On a property level, we have been implementing IoT that will enable smart locks in all locations allowing keyless check-ins as well as reducing OPEX on-site by saving energy.
Harnessing the rise of the nomadic lifestyle
When Selina was created, we envisioned that our most significant customer segment would be nomads and remote workers. We knew from day one that millennials, our target audience, increasingly wanted to work remotely and travel simultaneously, and we had the data to back it up. The pandemic only accelerated this trend as many people got to experience working from home and more balanced life. More people are starting to realise that they can combine travel and work, and some took this opportunity to relocate and work from seaside resorts all over the world instead of being locked up at their urban homes.
Last August, we launched a co-living subscription product CoLive to target this market because people wanted longer stays than pre-pandemic. We now see that people meet at our coworking spaces and then start travelling together between our co-living properties on subscription. The plan is to shift 50% of our room inventory to serve this product.
Now, many big companies are planning to never return to a physical space. The workspace is going to change. Remote working is a trend that is only going to grow. “In a way, we feel validated, and we believe that Selina is shaping the future of travel and remote work in this space”.
Building a social company
Our brand is all about creating communities, facilitating meaningful connections, and bringing everyone together in a social circle. It is also one of our ESG metrics - building a social company together. So, a lot of insight comes from our guests' feedback, and we take it very seriously. We have a huge fan following - we call them super-fans and we survey them extensively. They follow us from location to location and they help us decide where we should be going next.
We also bring the community into the property to discuss and brainstorm how this property needs to look like to be relevant to the community and their culture. We need to be relevant to the local markets because we believe that the mix between locals and travellers in our properties is what really elevates the experience for the guests and the community.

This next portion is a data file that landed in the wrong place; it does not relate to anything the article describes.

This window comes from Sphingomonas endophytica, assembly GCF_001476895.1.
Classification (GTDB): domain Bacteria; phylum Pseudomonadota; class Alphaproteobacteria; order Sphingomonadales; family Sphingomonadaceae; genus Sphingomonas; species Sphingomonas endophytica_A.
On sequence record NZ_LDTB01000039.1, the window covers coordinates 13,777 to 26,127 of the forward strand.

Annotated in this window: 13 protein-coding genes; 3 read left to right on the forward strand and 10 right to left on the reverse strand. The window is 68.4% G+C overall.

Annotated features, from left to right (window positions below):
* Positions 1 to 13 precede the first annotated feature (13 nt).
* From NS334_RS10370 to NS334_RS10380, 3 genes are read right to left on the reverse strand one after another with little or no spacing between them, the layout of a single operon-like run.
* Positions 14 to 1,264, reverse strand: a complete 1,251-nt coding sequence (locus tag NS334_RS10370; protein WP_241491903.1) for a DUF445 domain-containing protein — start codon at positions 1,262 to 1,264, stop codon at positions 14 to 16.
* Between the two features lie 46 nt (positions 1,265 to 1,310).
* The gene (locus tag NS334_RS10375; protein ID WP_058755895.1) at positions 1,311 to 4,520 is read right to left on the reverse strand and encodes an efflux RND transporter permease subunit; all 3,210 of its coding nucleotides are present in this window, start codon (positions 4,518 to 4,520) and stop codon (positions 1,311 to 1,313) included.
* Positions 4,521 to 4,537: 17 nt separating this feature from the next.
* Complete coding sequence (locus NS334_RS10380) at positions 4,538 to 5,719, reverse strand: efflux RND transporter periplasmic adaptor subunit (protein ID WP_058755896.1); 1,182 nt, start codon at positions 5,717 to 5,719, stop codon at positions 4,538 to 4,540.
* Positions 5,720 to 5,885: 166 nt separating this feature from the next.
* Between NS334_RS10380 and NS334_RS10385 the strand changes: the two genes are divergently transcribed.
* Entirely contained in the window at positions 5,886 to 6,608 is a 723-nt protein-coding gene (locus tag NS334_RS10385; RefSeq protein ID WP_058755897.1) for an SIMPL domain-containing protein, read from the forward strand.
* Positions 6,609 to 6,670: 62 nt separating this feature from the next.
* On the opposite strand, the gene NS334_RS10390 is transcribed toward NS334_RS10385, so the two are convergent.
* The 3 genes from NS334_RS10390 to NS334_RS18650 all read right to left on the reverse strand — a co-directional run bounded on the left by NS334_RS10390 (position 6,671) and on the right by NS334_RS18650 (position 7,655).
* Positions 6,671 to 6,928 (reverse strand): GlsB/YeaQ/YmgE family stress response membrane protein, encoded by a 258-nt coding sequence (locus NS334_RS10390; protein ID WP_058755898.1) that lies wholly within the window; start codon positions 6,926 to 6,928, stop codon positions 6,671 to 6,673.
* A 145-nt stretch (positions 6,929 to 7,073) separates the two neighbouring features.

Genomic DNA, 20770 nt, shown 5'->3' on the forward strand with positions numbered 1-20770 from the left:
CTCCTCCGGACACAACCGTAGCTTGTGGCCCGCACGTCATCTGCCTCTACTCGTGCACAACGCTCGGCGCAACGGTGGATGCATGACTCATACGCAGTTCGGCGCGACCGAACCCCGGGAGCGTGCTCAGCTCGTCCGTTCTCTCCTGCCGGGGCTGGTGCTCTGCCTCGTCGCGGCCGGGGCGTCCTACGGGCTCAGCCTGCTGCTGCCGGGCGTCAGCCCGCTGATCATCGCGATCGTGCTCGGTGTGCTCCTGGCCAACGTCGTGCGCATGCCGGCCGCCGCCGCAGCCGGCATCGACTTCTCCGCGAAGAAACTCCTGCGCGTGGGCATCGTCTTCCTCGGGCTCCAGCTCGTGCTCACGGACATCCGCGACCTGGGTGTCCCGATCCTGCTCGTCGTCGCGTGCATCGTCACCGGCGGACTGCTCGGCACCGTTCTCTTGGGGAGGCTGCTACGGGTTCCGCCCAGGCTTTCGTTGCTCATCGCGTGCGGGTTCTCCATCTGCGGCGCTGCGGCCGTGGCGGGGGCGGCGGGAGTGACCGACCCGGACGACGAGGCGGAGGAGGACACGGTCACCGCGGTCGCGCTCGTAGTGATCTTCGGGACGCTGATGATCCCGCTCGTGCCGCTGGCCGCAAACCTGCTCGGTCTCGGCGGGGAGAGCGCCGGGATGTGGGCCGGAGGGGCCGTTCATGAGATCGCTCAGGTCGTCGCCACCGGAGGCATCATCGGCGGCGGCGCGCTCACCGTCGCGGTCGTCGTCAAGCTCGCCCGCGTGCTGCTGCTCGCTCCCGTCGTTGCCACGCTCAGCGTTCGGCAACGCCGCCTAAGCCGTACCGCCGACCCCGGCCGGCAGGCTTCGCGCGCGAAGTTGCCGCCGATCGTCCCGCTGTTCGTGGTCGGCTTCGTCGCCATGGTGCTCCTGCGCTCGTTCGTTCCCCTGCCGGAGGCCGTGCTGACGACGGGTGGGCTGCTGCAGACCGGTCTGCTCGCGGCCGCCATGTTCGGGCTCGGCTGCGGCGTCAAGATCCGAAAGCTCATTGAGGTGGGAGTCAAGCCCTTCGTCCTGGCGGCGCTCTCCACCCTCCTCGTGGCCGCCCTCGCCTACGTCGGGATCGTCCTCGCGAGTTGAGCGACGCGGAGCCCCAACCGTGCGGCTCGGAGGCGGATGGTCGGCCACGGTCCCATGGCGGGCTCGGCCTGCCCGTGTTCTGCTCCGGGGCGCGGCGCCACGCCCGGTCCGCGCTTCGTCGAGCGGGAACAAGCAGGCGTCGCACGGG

We are focused on the sustainable conversion of distressed assets into relevant spaces for the community to join in; in some properties, we upcycle up to 95% of the existing inventory. There's no Selina alike in the world.
At a corporate level, we are creating committees on Diversity, Equality, and Inclusion. We have serious KPIs to hit the mark, increasing diversity and inclusion around Selina even though Selina is already a pretty diverse workplace - we have people of many nationalities, and we almost achieved gender parity.
Alleviating millennial loneliness
We study the trends of millennials quite extensively. One of the things we knew before the pandemic was that millennials felt lonely and alone. And that's why one of the most important aspects we measure is how many friends a guest has made at Selina – it’s our main KPI for the property. Today 65% of our guests said that they made a friend at Selina. This metric gives us a huge insight into the brand. I don't think there is any other hospitality company out there that measures that.
The pandemic brought more isolation and loneliness, and people want to connect more than ever. Everything we do at Selina is with the community and connection aspect in mind from developing our loyalty program to connecting local artists to bring a Selina to life. We are a platform in which travellers and locals alike can stay, work, play, and experience. We believe that if you deliver the right experiences and the right energy, everything else comes in place.
Rafael Museri will be speaking at the IHIF Adjacent Spaces event in Berlin on the 2nd of September in a session ‘Blend it Like Selina – Inventing Hospitality for Modern Nomads’. Register now to join the international hospitality investment community.